By Declan Milton
‘Grassroots ANUSA’ has left a resounding impact in the realm of student politics, sweeping up all available executive positions in this year’s ANUSA elections. This brings to a close an election season of unique significance, with tickets forced to utilise the tools offered by social media to propel their candidacy – due to the lockdown in the ACT.
Where the 2020 election was renowned for heated competition, with several candidates contesting each position on the executive, this year was less frenzied. However, what piqued the interests of ANU students (even those who don’t religiously follow student politics) was the candidacy of Blake Iafeta. The self-described “reformed eshay” made an unprecedented move to contest 11 positions on a self-run ticket. Whilst unsuccessful in securing a position on the exec, Iafeta had the luxury of choosing between the positions of CBE College Rep and Gen Rep.
Iafeta chose the latter, and is also now one of ANU’s five delegates to attend NatCon, having been the most voted for NUS delegate. Yet, in the battle for ANUSA’s Presidency against Iafeta, Christian Flynn (Grassroots) was triumphant.
Flynn’s election as President was a sign of things to come for ‘Grassroots’, as votes were counted late into the afternoon on 2 September. After Flynn, came the election of Chido Nyakuengama for Vice-President, Jaya Ryan for Treasurer, Ben Yates as Gen Sec, Grace King for Welfare Officer, Beatrice Tucker as Education Officer and Phoenix O’Neill as Clubs Officer. All mentioned ran under the Grassroots ticket.
Grassroots’ success didn’t end with a clean-sweep of the executive, but continued through to Gen Reps, College Reps and NUS Delegates.
From the 14 available Gen Rep positions, Grassroots took seven. The Labor-left aligned ‘Get Sh!t Done’ were next best electing three candidates, followed by Labor-right aligned ‘Do Better’ with two candidates. Ungrouped/Independent candidates Michael Matheson-Deng and Blake Iafeta were elected on first count, constituting the most voted for candidates within the Gen Rep pool.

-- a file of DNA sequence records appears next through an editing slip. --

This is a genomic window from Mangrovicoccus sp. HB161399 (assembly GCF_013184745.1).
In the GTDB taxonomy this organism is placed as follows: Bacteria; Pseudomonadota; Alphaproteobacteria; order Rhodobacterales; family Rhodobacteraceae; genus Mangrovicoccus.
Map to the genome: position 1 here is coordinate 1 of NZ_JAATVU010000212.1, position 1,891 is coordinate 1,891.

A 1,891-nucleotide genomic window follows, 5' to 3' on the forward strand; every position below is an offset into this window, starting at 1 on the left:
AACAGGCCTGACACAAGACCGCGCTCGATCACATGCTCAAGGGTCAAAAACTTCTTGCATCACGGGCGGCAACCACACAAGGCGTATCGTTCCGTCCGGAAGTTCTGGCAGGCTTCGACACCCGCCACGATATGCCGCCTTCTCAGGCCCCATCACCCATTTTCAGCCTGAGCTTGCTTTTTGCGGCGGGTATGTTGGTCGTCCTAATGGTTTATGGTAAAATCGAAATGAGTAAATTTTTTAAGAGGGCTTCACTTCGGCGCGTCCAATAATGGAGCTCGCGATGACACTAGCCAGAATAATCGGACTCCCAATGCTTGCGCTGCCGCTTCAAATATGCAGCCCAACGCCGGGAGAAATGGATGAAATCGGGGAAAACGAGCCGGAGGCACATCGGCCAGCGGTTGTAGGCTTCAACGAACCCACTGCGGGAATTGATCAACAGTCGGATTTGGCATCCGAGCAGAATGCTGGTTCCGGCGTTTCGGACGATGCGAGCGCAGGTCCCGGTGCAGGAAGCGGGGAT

The Gen Rep pool is as follows (in order of announcement): Michael Matheson-Deng (ungrouped), Blake Iafeta (Do Better), Luca Corby (Grassroots), Ben Harms (Grassroots), Samuel Macrae (Back on Track), Katrina Ha (Grassroots), Ben Naiju (Back on Track), Luke Harrison (Grassroots), Oscar Pearce (Grassroots), Kai Dreyfus-Ballesi (Grassroots), Azra Hussain (Get Sh!t Done), Paria Najafzadeh (Grassroots), Hebe Ren (Get Sh!t Done), and Samantha Shaw (Get Sh!t Done).
SAlt candidates Grace Carter and Nick Carlton were unsuccessful in their bid to become Gen Reps and NUS Delegates, making SAlt absent within next year’s SRC. The same goes for the Liberal aligned ticket ‘Get Going for ANUSA’ who were unable to elect any candidates to the SRC.
Three Grassroots candidates, Christian Flynn, Phoenix O’Neill and Luca Corby, will attend this year’s NatCon. The race for fifth delegate position was left between Flynn and Ben Yates (also from Grassroots) with Flynn just prevailing at the end of the voting process. Sinead Winn (Get Sh!t Done), who also unsuccessfully contested Welfare Officer, will be another ANU delegate attending the conference, along with Blake Iafeta.
The contest for CBE reps will be officially classified as uncontested, as Blake Iafeta withdrew his nomination after accepting the position of Gen Rep. ANUSA’s constitution prevents a student from holding two positions concurrently in the SRC, with the exception of NUS delegate. Isha Singhal and Rania Teguh, both students currently studying overseas and members of the Grassroots ticket, will be the respective CBE reps.
Grassroots were also able to elect both of their College of Law nominees in Neha Kalele and Katie Byrnes. In what was one of the closest races of the night, Back on Track’s candidate Adam Busselmann missed out by five votes.
Nathanael Kwon from Grassroots and Nik Clementi from Get Sh!t Done were elected as CAP reps. For JCOS, Oliver Hervir, who ran on an ungrouped ticket, and Shriya Bellamkonda-Vaka from Grassroots were elected.
In this year’s election, students were also given the opportunity to weigh in on whether they think ANU should divest in fossil fuel investments. Students voted in favour of divestment with 1316 votes in favour to 157 against.
As the vote count drew to a close, all that was left in the Zoom meeting were this year’s outgoing ANUSA executives. They expressed relief and jubilation at the prospect that their long and exhausting terms were coming to an end.
Onto next year’s SRC…
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